Banned Books Week Launches With Call to Read Books the 'Closed-Minded' Want Shut [The Guardian] ““But librarians would argue that the best way to guide your children’s reading is to read with them, and talk about what you read. For every parent convinced that a book is evil, there are two other parents who think it’s wonderful. So you have the right to guide your own children’s reading – but not to dictate or suppress someone else’s,” said LaRue. “The truth is, [these] issues are already a part of many children’s lives, and suppressing books about them doesn’t help anyone. In fact, these books may tell children that they are not alone, that what’s happening to them is not unique, and it can be survived. The world can be a dangerous place, but reading about it makes it less so.”” [more inside]
She had, however, uncovered what she insisted would be her last adult novel. And she had discovered something else: The '50s were not that boring; there were currents running through the time that intrigued her after all. "All of these things that were going on underneath that the children didn't know, now, as an adult, I can know," she said, and smiled with the power of it. "Or I can make it up."Judy Blume, the author you grew up with, whose books have consistently made the American Library Association's list of 100 Most Frequently Challenged Books and one of the most frequently censored authors in America, is about to publish a new novel for adults (NYT).
An interview with the man who banned in Boston, circa 1930. The New Republic is republishing a haul of classics from its archives in celebration of its 100th anniversary. In honor of banned books week, today's selection is a brief interview/profile of one of the U.S. Customs officials in charge of clearing books for circulation circa 1930. [more inside]
Sales of digital comics have soared in the past three years. Readers love the look of comics on the iPad screen and they also love the convenience of in-app purchasing, which allows consumers to buy and store their comics within a single app. So it’s a big deal when Apple bans a comic—usually because of sexual or mature material or nudity—and it has happened to at least 59 comics this year. - Are comics too hot for Apple? Publishers Weekly looks at Apples role as Gatekeeper in the wake of their rejection of Sex Criminals #3 and retroactive removal of Sex Criminals #1 from the iOS marketplace. Strangely the books remain available via iBooks. This is not the first time Apples policies have been confusing or raised concerns of censorship, such as with the Saga of Saga #12 earlier this year, and before the rise of comixology with the banning/unbanning of Ulysses Seen (previously).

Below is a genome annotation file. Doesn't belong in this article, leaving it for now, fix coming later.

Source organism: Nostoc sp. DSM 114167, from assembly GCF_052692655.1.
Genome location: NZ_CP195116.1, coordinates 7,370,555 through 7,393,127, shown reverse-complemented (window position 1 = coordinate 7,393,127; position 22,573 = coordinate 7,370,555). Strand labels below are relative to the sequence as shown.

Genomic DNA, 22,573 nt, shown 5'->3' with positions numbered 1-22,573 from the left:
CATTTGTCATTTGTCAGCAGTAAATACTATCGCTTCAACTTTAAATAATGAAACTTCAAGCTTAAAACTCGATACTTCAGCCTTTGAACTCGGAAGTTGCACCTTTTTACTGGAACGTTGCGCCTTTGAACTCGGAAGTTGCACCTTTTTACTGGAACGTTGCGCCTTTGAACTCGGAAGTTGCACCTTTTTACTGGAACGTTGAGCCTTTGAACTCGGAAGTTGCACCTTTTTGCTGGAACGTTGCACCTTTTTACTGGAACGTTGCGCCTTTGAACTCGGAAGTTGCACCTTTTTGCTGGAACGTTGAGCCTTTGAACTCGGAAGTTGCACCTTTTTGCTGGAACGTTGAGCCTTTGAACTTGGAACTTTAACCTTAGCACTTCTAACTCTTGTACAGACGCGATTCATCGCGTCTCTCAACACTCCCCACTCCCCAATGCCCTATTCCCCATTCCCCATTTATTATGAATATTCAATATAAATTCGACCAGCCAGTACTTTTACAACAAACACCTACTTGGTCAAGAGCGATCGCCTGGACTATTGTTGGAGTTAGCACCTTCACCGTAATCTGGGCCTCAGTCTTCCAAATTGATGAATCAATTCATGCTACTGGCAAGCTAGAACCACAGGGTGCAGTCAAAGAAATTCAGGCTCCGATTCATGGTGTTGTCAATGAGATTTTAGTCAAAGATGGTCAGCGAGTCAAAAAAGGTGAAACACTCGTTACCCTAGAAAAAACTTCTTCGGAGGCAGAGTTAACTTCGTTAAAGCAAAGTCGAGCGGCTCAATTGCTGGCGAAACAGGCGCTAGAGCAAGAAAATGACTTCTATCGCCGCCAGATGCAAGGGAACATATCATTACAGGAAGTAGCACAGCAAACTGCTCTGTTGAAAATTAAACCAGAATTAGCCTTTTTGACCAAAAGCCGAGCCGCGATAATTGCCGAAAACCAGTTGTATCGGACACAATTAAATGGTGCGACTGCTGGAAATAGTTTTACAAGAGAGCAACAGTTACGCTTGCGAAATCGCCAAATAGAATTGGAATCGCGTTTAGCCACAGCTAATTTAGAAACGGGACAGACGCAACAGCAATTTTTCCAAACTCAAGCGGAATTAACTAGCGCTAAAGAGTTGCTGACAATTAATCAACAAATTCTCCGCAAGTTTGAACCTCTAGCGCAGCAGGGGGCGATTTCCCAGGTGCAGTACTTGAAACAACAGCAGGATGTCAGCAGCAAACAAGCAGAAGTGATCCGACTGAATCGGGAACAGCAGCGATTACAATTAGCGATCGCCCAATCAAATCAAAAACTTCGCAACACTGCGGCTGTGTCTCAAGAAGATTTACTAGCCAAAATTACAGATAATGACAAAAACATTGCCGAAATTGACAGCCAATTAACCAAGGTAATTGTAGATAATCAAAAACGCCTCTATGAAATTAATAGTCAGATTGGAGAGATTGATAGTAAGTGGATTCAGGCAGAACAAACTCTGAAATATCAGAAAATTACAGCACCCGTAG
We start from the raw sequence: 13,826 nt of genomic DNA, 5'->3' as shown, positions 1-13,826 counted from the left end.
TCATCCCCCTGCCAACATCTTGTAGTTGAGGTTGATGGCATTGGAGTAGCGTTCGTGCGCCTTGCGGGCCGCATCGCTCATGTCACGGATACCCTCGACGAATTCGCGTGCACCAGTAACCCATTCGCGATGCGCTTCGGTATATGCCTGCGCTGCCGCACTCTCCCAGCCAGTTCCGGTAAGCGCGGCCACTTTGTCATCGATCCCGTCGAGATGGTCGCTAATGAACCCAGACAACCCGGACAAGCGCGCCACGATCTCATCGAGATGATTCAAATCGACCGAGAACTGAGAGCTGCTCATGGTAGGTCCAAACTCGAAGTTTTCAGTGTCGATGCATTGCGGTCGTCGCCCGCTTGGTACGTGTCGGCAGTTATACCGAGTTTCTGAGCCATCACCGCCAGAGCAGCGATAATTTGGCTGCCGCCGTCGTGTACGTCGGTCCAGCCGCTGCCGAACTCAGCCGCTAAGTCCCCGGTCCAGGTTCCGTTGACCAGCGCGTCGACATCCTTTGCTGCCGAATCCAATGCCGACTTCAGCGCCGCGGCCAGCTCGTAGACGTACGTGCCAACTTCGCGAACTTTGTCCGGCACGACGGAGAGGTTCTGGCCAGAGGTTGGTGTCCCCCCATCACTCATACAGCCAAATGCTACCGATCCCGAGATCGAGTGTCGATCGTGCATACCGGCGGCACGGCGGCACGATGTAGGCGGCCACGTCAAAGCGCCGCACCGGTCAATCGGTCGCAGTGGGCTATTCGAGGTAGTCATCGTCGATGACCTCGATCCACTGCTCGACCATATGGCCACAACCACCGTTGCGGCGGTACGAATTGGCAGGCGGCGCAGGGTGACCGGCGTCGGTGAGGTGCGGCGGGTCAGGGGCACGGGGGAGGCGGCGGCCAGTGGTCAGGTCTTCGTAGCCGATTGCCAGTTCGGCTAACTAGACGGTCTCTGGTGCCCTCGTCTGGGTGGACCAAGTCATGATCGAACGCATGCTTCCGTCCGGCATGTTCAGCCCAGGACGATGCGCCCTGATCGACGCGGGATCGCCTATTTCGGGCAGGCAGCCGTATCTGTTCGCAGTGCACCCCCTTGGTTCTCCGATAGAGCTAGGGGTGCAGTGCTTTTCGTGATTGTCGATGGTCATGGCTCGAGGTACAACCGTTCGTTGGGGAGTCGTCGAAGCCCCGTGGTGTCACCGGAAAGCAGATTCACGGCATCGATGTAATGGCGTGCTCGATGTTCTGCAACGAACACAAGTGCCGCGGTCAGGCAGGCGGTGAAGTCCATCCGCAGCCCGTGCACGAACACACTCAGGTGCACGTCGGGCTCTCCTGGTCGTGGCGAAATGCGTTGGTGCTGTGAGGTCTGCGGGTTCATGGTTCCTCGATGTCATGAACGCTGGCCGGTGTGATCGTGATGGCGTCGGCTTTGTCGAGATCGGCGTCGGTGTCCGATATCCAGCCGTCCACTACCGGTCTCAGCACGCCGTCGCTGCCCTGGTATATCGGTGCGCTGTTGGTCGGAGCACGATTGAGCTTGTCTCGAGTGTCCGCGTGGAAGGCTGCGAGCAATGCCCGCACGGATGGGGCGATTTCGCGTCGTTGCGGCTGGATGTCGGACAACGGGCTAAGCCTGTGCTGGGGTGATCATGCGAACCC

Tomorrow is the end of Banned Books Week. It's been 30 years. The American Library Association has a list of frequently challenged books. [more inside]
A Missouri school board has voted to remove Slaughter House Five and another book from the library for "teaching principles contrary to the Bible." [more inside]
For those with enough time and attention to detail, the Where's Waldo puzzles hold some strange and lurid images. In fact, the book has made banned lists in the past despite the fact that it doesn't contain the word scrotum once (previously on MeFi).
Once again, it's "Banned Books Week" in which we celebrate those books which have been challenged to be removed from public and school libraries. Although the Supreme Court ruled in 1982 that banning books from public access was unconstitutional, the effort remains. We can at least take comfort in knowing that, although opinions may vary, Americans don't actually burn books they hate.
Freaky Friday removed from schools for review A mother of a third grader at this school submitted two pages of objections to the book. HUH? It's Freaky Friday!!! (related link: American Library Association's 100 most challenged books of the last decade)